From Annie Wu | 52:59
Like "Saints and Indians," this source-driven, historic documentary brings to light some shocking information about America's past: the shipping of homeless city kids to the country in the hopes of giving them some manners, religion and a better life. The experiment with an eventual 250,000 children paves the way for child welfare policy of today, and we learn about it through deeply personal reflections from surviving orphan train riders and dramatic readings from period sources. It's a newscast-friendly hour that takes us from New York City to the western frontier lands, so it's good for broadcast on urban and rural stations alike.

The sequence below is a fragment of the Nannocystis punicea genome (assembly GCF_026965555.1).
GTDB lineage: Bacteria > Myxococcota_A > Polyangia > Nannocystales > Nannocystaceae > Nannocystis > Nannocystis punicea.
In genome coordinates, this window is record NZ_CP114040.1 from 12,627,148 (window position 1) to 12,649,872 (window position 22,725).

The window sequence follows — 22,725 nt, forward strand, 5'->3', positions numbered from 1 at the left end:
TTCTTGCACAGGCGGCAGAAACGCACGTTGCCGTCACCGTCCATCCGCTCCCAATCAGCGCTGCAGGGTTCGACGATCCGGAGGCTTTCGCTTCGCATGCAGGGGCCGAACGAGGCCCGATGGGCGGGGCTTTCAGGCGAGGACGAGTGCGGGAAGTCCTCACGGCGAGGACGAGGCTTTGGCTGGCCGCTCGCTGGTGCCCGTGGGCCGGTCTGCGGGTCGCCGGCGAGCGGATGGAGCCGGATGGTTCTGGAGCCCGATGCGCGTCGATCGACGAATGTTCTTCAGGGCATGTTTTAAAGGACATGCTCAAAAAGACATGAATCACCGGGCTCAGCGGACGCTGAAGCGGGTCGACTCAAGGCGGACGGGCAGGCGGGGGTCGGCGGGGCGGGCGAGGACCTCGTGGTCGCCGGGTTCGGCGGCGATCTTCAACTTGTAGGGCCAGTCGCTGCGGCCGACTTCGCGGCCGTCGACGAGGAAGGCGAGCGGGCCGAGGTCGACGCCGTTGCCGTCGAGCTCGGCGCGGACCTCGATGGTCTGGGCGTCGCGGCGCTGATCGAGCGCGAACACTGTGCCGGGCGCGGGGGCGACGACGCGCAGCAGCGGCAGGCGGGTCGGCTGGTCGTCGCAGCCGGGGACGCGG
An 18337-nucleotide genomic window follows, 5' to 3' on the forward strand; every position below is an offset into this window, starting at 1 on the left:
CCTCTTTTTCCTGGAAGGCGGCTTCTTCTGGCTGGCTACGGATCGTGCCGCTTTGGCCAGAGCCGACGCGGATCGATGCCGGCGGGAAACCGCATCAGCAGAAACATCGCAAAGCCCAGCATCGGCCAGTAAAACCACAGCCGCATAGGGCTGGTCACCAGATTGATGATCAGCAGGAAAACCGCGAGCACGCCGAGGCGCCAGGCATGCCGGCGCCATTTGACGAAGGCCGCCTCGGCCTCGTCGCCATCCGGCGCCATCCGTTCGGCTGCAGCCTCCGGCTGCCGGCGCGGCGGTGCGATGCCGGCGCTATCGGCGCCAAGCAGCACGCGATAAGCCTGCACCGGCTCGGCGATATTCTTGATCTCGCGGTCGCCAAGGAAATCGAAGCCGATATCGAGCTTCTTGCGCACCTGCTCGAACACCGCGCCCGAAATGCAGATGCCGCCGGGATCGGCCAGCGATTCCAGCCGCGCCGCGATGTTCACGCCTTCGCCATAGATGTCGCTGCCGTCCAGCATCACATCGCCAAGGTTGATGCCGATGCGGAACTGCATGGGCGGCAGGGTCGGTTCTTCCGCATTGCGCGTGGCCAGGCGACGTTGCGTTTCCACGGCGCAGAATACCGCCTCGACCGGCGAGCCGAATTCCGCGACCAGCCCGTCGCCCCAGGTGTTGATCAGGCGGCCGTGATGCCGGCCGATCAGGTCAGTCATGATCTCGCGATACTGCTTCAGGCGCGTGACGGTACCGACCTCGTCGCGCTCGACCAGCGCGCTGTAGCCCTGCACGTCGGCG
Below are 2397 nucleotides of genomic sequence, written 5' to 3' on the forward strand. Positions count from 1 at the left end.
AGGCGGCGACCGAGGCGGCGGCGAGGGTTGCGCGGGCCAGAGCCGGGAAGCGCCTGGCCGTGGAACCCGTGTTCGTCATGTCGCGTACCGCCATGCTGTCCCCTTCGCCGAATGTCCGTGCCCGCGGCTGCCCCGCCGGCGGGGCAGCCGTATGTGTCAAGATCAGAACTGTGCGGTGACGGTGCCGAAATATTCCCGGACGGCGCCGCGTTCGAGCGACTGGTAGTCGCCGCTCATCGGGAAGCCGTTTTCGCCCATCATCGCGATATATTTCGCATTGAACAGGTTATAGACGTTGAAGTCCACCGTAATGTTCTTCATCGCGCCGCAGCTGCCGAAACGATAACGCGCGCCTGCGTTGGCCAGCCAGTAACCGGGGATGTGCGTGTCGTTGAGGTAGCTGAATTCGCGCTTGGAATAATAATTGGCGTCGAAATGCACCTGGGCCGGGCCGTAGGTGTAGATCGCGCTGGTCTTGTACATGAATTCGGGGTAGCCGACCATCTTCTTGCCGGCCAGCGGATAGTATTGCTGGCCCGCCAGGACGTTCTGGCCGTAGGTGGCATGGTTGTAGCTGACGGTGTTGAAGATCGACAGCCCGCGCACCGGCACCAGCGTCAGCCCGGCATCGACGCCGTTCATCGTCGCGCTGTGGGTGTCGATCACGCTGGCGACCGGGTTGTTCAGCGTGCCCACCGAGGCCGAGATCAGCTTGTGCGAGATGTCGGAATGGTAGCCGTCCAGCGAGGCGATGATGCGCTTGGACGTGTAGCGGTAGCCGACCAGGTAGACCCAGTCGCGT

This fall marks the anniversary of one of the least known and yet most significant social experiments in American history. In September, 1854, the first "orphan train" carried 46 homeless children from New York City to far off homes to become laborers in the pioneer West. It was the first step in what was to become the emigration of as many as 250,000 orphan children to new homes throughout the entire United States. Widely duplicated throughout its 75 year history, the original orphan train was the creation and life project of the now forgotten man who was to become the father of American child welfare policy. Some of the most famous orphan train riders included songwriter Eden Ahbez, author of the Nat King Cole classic "Nature Boy," as well as John Brady, a governor of Alaska and Andrew Burke, second governor of North Dakota. More than 150 years after the first orphan train, the remaining riders are scattered across the country, and their descendants live in communities like yours. This new unnarrated one hour documentary features interviews from surviving orphan train riders as well as readings from period newspapers, letters and journals. The show is laced with an eclectic mix of traditional folk, classical and impressionist music. A 25-minute version of the show will air on "Soundprint" on Dec. 10, 2004.